When the reforms of the Second Vatican Council came to his Mexican parish in the late 1960s and early 1970s, he refused to conform. Influenced by his friend, Fr. Joaquin Saenz Arriaga (who came to the conclusion that the Second Vatican Council had established a new religion and that Pope Paul VI was a false pope), Carmona came to embrace Fr. Saenz's ideas, and was excommunicated and removed from his post as pastor of Divine Providence parish by Rafael Bello Ruiz, the bishop of Acapulco, on April 30, 1977. With the support of his 2,000 parishioners and due to Mexican law, Father Carmona was able to keep his parish church despite his excommunication.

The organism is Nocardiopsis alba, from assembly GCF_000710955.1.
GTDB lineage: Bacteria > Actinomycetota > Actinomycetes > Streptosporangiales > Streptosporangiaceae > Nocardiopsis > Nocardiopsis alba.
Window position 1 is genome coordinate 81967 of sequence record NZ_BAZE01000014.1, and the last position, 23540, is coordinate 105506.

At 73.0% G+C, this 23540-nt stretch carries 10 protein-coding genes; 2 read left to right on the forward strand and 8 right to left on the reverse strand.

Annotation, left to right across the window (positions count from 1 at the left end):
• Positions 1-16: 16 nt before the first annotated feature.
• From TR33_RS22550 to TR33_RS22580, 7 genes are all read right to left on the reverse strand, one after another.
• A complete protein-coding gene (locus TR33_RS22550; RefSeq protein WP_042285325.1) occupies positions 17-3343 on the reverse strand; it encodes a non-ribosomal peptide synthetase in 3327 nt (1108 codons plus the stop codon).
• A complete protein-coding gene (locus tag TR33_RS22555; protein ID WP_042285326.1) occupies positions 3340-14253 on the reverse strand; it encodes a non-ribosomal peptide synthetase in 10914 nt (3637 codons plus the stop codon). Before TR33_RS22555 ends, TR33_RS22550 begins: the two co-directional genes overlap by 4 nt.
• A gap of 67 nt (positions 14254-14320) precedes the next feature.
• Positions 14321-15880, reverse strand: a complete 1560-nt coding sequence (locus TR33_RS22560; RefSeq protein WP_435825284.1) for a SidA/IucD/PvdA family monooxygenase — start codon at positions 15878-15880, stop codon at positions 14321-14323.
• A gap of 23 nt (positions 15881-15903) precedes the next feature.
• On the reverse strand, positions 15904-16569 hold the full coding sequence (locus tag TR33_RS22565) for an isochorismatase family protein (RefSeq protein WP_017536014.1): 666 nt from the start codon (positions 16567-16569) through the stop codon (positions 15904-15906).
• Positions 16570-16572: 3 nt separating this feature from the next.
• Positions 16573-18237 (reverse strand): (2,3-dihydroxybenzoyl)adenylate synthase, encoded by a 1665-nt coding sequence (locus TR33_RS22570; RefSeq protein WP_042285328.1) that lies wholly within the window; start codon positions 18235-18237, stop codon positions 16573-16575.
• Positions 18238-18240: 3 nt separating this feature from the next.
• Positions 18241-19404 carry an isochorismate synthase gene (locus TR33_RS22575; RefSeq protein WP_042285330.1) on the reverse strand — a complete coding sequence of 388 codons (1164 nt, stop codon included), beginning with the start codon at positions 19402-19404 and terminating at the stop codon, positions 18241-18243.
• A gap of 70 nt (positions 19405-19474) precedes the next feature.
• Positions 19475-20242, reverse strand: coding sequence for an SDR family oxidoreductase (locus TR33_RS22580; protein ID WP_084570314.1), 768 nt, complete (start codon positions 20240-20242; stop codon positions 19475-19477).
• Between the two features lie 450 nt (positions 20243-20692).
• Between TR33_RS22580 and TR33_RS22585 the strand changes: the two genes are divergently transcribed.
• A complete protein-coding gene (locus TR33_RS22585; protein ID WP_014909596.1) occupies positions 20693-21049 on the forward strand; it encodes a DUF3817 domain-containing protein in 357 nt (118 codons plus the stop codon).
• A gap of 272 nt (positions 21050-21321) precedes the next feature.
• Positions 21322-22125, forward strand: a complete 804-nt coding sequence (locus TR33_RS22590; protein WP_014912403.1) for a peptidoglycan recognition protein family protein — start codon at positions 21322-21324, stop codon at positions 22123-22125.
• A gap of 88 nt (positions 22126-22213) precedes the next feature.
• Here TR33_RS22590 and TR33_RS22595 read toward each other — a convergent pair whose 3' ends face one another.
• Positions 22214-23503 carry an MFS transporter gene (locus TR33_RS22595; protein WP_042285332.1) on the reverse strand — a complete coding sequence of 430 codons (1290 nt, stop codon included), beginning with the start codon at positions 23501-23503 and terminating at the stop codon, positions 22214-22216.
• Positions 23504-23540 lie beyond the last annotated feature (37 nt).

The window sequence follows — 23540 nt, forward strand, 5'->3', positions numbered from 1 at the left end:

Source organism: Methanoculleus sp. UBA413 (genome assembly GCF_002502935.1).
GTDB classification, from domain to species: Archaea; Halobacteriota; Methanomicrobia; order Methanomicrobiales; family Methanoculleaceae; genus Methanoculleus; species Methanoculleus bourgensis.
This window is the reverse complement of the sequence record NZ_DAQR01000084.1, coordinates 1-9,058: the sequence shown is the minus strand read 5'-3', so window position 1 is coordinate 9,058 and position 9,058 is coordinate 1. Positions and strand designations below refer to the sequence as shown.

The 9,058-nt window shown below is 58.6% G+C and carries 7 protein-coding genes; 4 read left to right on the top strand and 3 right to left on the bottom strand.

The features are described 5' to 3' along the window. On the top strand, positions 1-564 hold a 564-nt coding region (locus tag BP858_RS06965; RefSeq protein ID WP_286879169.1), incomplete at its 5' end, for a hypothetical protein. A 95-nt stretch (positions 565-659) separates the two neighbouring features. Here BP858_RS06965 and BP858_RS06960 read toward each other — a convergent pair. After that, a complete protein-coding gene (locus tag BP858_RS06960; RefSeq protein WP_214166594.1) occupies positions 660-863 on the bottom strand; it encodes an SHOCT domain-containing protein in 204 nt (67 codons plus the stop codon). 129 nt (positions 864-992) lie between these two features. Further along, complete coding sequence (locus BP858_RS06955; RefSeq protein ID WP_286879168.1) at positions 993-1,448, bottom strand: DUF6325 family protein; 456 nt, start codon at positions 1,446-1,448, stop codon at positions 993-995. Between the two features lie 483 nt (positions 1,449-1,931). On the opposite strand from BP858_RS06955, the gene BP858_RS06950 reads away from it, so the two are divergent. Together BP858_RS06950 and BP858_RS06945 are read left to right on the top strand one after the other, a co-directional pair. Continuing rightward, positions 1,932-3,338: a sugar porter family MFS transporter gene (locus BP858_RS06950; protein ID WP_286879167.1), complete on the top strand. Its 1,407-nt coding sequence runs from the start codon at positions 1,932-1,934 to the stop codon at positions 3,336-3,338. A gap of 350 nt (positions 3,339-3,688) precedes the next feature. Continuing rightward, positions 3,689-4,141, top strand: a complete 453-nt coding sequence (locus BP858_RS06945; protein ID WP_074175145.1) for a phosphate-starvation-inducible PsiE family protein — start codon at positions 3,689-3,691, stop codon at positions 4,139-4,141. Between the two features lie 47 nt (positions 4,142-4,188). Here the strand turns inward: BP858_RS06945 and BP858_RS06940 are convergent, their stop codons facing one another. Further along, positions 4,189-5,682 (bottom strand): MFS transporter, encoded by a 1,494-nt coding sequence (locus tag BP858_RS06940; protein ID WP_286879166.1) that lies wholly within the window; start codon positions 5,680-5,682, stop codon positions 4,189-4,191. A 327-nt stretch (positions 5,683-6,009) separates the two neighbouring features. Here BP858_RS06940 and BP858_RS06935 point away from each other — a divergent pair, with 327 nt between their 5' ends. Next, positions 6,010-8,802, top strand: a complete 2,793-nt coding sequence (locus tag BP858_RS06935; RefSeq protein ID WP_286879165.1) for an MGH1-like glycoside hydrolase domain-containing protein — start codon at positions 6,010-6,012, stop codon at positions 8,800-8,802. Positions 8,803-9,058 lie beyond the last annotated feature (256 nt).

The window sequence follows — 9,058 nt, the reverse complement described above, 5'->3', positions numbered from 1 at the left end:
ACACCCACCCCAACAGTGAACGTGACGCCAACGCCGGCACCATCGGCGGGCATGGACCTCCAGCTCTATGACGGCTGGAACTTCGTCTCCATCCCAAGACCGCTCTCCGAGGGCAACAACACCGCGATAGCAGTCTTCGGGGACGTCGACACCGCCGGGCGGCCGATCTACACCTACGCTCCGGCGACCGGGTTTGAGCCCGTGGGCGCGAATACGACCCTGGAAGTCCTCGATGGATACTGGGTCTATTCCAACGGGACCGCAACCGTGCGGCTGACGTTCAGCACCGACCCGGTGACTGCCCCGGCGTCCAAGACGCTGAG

Carmona, along with Fathers Joaquin Saenz Arriaga and Adolfo Zamora, formed the Union Catolica Trento. On October 17, 1981, Carmona and Zamora were consecrated bishop by the traditionalist Roman Catholic archbishop Ngô Ðình Thuc, who at the time adhered to sedevacantism.
Bishop Carmona proceeded to consecrate other bishops for the traditional Catholic movement, most of them sedevacantists. They were Mexicans Benigno Bravo and Roberto Martinez y Gutiérrez and Americans George Musey and Mark Pivarunas.
Carmona died November 1, 1991 from injuries sustained in an automobile accident in Mexico.
|Consecrated by:||Pierre Martin Ngô Đình Thục|
|Date of consecration:||October 17, 1981|
|Bishop||Date of consecration|
|George Musey||April 1, 1982|
|Benigno Bravo||June 18, 1982|
|Roberto Martínez y Gutiérrez||June 18, 1982|
|Mark Pivarunas||September 24, 1991|
Carmona also conditionally consecrated Peter Hillebrand a bishop on July 17, 1991.